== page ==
Searching over 5,500,000 cases.

Buy This Entire Record For $7.95

Official citation and/or docket number and footnotes (if any) for this case available with purchase.

Learn more about what you receive with purchase of this case.


United States District Court, Southern District of New York

July 6, 1999


The opinion of the court was delivered by: Knapp, Senior District Judge.


Plaintiffs have moved, pursuant to Fed. R.Civ.P. 7 and 28 U.S.C. § 1292(d)(4)(B), for an order lifting the stay of proceedings in this action for the limited purpose of allowing discovery to proceed.


Plaintiffs are twenty-two domestic nuclear utility companies who seek declaratory and injunctive relief to avoid having to pay special assessments imposed upon them by a federal statute which they contend is unconstitutional. A fuller recitation of the facts can be found in our prior opinions of November 25, 1998 and April 12, 1999.

The original complaint was filed on June 12, 1998; an amended complaint was subsequently filed before the defendants' time to answer had expired. On June 16, 1998, the plaintiffs served a document request on the defendants pursuant to Fed. R.Civ.P. 26 and 34. Instead of answering the complaint or responding to the document request, the defendants elected to move to stay all proceedings pending the outcome of related actions in the United States Court of Federal Claims ("CFC"). We issued an Opinion and Order dated November 25, 1998 which denied that motion and certified the question for interlocutory appeal. Defendants then moved to dismiss this action for lack of subject matter jurisdiction, or, in the alternative, to transfer this action to the CFC. In a decision dated April 12, 1999, we denied that motion but again certified the question for interlocutory appeal.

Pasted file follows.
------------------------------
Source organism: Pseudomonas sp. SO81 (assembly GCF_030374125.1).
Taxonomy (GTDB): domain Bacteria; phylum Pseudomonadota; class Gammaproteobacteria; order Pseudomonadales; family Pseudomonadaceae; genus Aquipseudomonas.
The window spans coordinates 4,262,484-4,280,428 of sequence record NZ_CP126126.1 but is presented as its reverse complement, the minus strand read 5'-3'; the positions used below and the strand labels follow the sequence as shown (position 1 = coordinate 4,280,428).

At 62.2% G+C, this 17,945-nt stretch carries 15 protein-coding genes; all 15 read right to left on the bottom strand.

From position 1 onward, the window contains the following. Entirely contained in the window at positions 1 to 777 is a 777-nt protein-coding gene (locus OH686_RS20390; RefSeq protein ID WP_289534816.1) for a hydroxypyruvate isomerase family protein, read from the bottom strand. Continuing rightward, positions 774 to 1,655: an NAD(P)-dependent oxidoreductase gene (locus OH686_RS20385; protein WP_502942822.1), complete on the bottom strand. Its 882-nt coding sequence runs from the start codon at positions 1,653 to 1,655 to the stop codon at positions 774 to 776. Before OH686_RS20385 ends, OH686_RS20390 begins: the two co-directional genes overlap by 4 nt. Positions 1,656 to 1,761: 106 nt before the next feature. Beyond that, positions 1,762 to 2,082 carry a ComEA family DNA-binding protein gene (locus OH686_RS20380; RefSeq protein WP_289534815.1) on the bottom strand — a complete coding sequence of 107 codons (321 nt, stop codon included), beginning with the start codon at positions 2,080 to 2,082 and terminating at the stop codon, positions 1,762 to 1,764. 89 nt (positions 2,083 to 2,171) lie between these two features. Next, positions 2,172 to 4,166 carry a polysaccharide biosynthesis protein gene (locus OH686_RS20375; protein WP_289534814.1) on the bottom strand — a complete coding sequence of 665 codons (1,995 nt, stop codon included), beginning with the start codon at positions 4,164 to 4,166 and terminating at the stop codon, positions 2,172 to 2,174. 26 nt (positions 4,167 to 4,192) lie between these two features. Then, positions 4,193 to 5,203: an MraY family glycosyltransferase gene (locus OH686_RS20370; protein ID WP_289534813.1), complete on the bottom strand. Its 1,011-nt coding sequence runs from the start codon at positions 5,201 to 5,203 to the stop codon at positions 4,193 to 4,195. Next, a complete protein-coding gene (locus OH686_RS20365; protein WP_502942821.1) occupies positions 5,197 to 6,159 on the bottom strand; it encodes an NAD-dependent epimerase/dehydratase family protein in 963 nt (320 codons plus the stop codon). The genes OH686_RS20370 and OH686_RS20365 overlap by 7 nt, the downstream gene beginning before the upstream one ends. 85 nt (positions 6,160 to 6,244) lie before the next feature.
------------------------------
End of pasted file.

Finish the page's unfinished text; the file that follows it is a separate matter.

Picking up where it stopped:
Upon the filing of defendants' motion to transfer the case to the CFC, a statutory stay went into effect pursuant to 28 U.S.C. § 1292(d)(4)(B). At a conference on April 22, 1999, the plaintiffs asked that the statutory stay be lifted so that discovery could proceed. When the defendants opposed any lifting of the statutory stay, we directed the parties to brief the question.


Title 28 U.S.C. § 1292(d)(4)(B) provides, in relevant part:

  When a motion to transfer an action to the Court of
  Federal Claims is filed in a district court, no
  further proceedings shall be taken in the district
  court until 60 days after the court has ruled upon
  the motion. If an appeal is taken from the district
  court's grant or denial of the motion, proceedings
  shall be further stayed until the appeal has been
  decided by the Court of Appeals for the Federal
  Circuit. The stay of proceedings in the district
  court shall not bar the granting of preliminary or
  injunctive relief, where appropriate and where
  expedition is reasonably necessary. (emphasis ours)

In the motion at bar, we are called upon to interpret the last sentence of the above-quoted text. The plaintiffs contend that an order compelling the government to comply with the utilities' outstanding document request "is precisely the kind of preliminary relief contemplated by the statute." The defendants, by contrast, assert that § 1292(d)(4)(B) does not give us discretion to allow discovery during the stay of proceedings.

In support of their position, plaintiffs advance four principal arguments. First, they assert that because this action seeks injunctive relief, which is explicitly included in the exception to the statutory stay in the final above-quoted sentence, discovery should be permitted so that disclosures necessary for the attainment of such relief (such as the causes of contamination at the government's enrichment facilities and the extent of the government's awareness of the need to address the decontamination problem) can be elicited. Second, they claim that the statutory stay continues to cause them substantial economic prejudice inasmuch as another assessment of approximately $100 million will be due in October 1999. Moreover, they assert that uncertainty regarding future assessments clouds their ability to formulate long-range business strategies. Third, they argue that the government would not be prejudiced were the stay to be lifted. This is because the only issue on appeal would be where, as opposed to whether, the case will proceed. Accordingly, any discovery obtained in this forum would be equally valuable were the action ultimately to be transferred to the CFC. Finally, they maintain that a lift of the stay to permit discovery is in accordance with the intent of the drafters of the statute.